2016 is nearly upon and for once, I've hardly anything booked for the coming year and what I do have tickets for, I'm hardly that inspired by (the Garrick season has been ruined by the awfulness of the rear stalls seats, and I only got Harry Potter and the Cursed Child tickets due to FOMO). Not for the first time, I'm intending to see less theatre next year but I do have my eyes on a good few productions in the West End, fringe and beyond.
The promise of a new Caryl Churchill play alone was good enough for me, never mind the amazing casting of Linda Bassett, Deborah Findlay, Kika Markham and June Watson. The reaction to the divisive Here We Go adds a little extra spice too, how will the critical establishment cope with a work about older women?!
Reuniting the crack team who have delivered so many musicals at this theatre, the tale of the Bouvier Beale women should provide intriguing material for stars Sheila Hancock and Jenna Russell.
Seen in Manchester and Leeds last year, Chris Urch's new play sees a welcome return for visionary director Ellen McDougall.
Is there another theatre as strong as the 503 in responding to contemporary issues with genuinely thought-provoking work as opposed to click-baiting scandal. A new perspective of women in porn is next under the spotlight.
5 Wit, Royal Exchange
Julie Hesmondhalgh's post-Corrie career has seen her make some cracking choices and emerge as a most thoughtful actor - Margaret Edson's Wit will only further her reputation.
6 The Faction's Richard III, New Diorama
Sad news as this rep company bring their six year tenure at the New Diorama to a close but upping their ensemble to 21 and increasing its diversity should ensure they go out with a bang.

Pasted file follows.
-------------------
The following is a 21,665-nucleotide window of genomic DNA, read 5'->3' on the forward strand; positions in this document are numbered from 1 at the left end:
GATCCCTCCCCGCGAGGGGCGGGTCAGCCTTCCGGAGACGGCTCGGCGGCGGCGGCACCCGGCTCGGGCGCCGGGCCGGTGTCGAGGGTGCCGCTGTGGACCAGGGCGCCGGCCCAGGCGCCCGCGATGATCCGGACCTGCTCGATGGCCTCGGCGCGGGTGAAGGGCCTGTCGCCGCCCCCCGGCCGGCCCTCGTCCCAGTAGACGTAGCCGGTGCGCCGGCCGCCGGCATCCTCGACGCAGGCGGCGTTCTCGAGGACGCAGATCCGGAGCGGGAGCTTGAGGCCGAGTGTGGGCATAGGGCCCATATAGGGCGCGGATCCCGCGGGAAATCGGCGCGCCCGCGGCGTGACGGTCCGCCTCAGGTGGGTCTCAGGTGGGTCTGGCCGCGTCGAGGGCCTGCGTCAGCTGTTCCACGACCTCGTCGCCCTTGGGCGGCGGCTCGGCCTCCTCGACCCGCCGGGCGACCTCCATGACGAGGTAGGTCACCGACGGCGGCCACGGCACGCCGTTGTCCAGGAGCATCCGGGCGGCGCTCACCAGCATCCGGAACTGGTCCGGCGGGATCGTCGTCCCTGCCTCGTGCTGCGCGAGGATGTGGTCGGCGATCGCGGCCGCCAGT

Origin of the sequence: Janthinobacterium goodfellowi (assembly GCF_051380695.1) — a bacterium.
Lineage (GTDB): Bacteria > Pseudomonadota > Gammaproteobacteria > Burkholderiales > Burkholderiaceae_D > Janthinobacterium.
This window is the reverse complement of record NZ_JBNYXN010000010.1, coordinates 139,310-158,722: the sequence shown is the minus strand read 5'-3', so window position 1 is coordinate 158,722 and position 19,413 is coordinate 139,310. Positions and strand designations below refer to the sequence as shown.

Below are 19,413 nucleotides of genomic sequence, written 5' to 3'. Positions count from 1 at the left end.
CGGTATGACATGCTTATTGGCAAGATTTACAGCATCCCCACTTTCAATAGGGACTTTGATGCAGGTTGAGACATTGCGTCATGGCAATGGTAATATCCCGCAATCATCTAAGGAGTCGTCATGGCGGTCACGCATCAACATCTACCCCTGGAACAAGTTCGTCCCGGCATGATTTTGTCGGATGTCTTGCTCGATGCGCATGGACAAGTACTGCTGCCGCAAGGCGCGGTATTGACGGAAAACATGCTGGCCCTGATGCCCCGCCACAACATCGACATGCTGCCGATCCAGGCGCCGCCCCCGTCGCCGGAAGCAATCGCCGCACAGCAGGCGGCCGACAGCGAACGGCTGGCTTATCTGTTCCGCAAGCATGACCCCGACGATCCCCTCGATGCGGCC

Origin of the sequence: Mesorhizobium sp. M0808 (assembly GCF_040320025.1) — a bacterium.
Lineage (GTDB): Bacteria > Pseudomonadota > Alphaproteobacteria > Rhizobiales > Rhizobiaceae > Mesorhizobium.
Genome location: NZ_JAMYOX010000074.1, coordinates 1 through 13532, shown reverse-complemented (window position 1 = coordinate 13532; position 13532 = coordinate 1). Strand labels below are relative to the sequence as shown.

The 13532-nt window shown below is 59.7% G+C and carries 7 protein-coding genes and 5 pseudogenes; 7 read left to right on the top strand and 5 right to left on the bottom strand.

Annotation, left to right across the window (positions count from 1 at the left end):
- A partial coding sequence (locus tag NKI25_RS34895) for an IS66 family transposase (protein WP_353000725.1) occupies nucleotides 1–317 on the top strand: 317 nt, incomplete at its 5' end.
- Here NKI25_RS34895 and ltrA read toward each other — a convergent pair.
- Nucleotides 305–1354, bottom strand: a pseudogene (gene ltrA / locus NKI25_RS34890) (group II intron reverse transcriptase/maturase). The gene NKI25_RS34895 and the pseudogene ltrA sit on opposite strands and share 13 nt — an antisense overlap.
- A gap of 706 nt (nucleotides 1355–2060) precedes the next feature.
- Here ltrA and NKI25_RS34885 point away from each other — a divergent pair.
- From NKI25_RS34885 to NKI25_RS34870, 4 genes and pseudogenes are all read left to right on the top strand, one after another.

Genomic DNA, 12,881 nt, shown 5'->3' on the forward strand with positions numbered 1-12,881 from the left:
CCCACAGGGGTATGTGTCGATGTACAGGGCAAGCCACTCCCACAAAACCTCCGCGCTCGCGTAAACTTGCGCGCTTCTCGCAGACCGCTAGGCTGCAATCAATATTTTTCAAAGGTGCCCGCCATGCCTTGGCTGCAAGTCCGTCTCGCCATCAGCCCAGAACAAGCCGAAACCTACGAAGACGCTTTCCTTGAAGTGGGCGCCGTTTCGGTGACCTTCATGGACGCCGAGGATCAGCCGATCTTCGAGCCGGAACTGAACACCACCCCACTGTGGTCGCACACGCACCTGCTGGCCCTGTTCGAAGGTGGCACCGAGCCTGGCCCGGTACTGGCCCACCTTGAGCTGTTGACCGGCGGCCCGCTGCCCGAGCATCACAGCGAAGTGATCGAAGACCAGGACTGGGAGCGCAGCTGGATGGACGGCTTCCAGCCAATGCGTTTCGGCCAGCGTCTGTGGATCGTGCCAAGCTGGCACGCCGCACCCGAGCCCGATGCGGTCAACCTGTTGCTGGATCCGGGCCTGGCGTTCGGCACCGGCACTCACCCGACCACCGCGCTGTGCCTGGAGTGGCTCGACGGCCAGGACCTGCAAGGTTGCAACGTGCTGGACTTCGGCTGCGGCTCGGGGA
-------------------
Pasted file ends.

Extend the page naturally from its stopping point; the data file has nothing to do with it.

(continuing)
With a cast that includes Imogen Stubbs and Michael Brandon, the intimacy of the King's Head should be well suited to the intensity of Paul Minx's play.
It's a shame Gugu Mbatha-Raw couldn't transfer with Jessica Swale's show from its spectacular run at the Globe but it will be interesting to see how Gemma Arterton adapts to the title role.
Isabelle Huppert. ISABELLE HUPPERT!
10 The Maids, Trafalgar Studios
Uzo Aduba and Zawe Ashton, with Laura Carmichael? One of the most exciting casts to hit the West End in ages.
I loved this in Bath
and was glad news of a transfer soon followed, even if new movie-based musicals can get treated harshly in the West End. This should run and tun though.
"The most performed play by a female playwright" but the first revival in London for 25 years from the creative team behind Land of Our Fathers
(which will be touring).
13 Talawa's King Lear, Royal Exchange/Birmingham Rep
Marking Talawa Theatre's 30th anniversary year, Don Warrington takes on this most mountainous of Shakespearean roles for director Michael Buffong.
It'll be four years since I saw this at the same theatre
and I can't wait to get to revisit its lovable anarchic spirit.
Stratford-upon-Avon isn't always the first place you look for innovative casting but Simon Godwin's choice to have Paapa Essiedu as the Prince of Denmark along with Tanya Moodie and Cyril Nri in the cast should make this a production to look out for.
Getting Lesley Manville and Jeremy Irons onstage is one hell of a way to celebrate your 250th birthday and guaranteed to get me there.
Headlong always offer up interesting work and so it'll be intriguing to see what Jeremy Herrin makes of Frank McGuinness' 1985 play.
18 Toneelgroep Amsterdam's Kings of War, Barbican
Ironically, there were more British journalists and critics at the performance I saw in Amsterdam
than you'd see at any fringe venue, all of us too impatient to wait a year to see this iconic company at work.
19 Yerma, Young Vic
With two productions late last year (The Wild Duck
), Simon Stone's directorial innovation saw him shoot up my list of must-see people. Now he takes on Lorca.
20 The Flick, National Theatre
Details are still frustrating thin on the ground for this highly acclaimed play but keep your ears to the ground as tickets are likely to fly off the shelves.
Glenn Close in Sunset Boulevard
Tim Minchin's musical of Groundhog Day at the Old Vic
Helen George in the newly announced After Miss Julie
Nick Payne's latest for the Donmar, Elegy
and Ivo van Hove directing The Crucible in New York City....
Labels: Deborah Findlay, Don Warrington, Gemma Arterton, Imogen Stubbs, Isabelle Huppert, June Watson, Kika Markham, Lesley Manville, Linda Bassett, Paapa Essiedu, Simon Stone, Tanya Moodie, Uzo Aduba, Zawe Ashton